Air France announced that it would be attempting to operate the majority of its long-haul flights out of its largest hub at Charles de Gaulle Airport in Paris.
For its medium-haul flights, the airline hoped to be operating close to 60% of normal flights from there. Shorter flights and flights at other airports were expected to experience far more problems.
Still, there are some long haul flights, including ones headed to North America that could be affected by cancellations or at least long delays. Airlines have advised their passengers to check on their flight’s status prior to leaving for the airport.
The three large U.S. carriers United, Delta and American, waived their change fees for all those customers wishing to change their flights from the two-day period of the strikes.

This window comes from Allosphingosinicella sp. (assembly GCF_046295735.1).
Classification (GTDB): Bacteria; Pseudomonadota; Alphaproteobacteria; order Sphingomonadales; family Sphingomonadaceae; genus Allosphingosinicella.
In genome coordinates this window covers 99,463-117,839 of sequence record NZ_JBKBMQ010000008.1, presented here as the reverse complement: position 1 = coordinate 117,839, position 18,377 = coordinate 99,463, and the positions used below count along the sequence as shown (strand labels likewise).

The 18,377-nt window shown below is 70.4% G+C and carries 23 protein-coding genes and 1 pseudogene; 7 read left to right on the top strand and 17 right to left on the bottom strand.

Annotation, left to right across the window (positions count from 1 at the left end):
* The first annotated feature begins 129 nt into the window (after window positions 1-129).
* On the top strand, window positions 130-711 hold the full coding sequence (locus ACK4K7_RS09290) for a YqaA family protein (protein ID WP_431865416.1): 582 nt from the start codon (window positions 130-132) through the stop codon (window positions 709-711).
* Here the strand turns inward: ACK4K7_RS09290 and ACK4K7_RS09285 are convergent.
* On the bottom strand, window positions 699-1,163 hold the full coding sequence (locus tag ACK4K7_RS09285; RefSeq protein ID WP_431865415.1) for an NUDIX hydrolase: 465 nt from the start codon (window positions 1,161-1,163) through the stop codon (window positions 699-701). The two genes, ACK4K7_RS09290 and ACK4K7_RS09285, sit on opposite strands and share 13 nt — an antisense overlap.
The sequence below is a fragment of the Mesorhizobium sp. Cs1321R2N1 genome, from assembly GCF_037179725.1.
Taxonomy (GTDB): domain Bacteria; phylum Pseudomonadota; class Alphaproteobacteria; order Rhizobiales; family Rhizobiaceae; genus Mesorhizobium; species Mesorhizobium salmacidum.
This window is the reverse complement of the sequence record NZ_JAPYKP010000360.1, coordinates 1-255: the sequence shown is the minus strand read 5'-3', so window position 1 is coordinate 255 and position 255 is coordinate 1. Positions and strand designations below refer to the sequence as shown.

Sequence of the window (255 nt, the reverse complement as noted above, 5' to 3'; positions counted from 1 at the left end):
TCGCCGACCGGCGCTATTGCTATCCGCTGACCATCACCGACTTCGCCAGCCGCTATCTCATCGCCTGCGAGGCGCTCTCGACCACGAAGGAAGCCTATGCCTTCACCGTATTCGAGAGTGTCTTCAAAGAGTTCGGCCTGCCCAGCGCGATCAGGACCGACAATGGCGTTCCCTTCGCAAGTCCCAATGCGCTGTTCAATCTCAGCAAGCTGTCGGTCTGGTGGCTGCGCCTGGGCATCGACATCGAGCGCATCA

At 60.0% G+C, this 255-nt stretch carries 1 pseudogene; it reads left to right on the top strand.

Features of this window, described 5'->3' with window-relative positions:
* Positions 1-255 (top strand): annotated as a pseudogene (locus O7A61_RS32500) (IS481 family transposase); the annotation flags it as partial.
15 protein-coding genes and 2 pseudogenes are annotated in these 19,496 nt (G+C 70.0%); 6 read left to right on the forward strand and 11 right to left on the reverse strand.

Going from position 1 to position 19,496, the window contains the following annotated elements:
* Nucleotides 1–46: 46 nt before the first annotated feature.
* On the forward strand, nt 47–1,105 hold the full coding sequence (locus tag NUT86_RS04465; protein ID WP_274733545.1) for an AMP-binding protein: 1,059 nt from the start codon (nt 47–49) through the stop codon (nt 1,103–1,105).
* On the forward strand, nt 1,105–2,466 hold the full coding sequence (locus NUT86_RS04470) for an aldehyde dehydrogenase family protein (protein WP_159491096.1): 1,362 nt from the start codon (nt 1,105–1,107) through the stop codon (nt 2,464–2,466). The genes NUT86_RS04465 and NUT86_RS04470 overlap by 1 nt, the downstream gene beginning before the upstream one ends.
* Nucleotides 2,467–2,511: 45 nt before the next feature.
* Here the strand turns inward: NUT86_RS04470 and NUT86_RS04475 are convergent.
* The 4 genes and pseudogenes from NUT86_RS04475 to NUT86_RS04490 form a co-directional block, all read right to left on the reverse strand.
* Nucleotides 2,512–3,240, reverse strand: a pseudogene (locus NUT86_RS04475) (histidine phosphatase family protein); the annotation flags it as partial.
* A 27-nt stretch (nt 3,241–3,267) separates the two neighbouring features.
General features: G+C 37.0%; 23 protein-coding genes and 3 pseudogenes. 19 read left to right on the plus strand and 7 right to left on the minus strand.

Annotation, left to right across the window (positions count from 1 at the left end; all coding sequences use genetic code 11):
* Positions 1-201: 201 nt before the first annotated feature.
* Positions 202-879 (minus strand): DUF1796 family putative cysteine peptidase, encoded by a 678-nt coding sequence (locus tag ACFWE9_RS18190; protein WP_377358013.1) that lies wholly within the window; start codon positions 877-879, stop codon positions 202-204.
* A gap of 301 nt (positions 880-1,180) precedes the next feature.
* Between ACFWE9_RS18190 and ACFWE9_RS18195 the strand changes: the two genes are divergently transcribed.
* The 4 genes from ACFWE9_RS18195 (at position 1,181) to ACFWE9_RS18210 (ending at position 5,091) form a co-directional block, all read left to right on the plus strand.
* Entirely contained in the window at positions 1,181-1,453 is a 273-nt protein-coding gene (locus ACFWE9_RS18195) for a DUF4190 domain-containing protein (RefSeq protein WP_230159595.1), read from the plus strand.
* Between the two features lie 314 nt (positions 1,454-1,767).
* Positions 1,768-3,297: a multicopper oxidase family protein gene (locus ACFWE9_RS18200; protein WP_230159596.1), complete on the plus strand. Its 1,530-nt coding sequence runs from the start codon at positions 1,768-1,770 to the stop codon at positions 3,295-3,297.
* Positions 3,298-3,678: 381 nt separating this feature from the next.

The policies were varied by carrier with some restrictions still applying. Carriers also warned that delays at the last minute and cancellation were apt to take place adding that it was best to rebook another flight with the date of April 10 and forward.
Lufthansa and British Airways, two of the busiest carriers in Europe also warned of big disruptions. BA said it was using larger aircraft when possible, to help the affected customers in any way possible to lower the disruption.
However, BA did announce that besides having to cancel certain flights to and from the country of France, other flights that are short haul would likely have significant delays for the next two days, given how many of overall flights normally use the airspace of France.
Europe’s largest budget carrier, Ryanair, said it canceled over 250 flights thus far. The airline also was critical of the work stoppage.
The air traffic controllers union SNCTA called the work stoppage of two days saying it is upset with working and retirement conditions.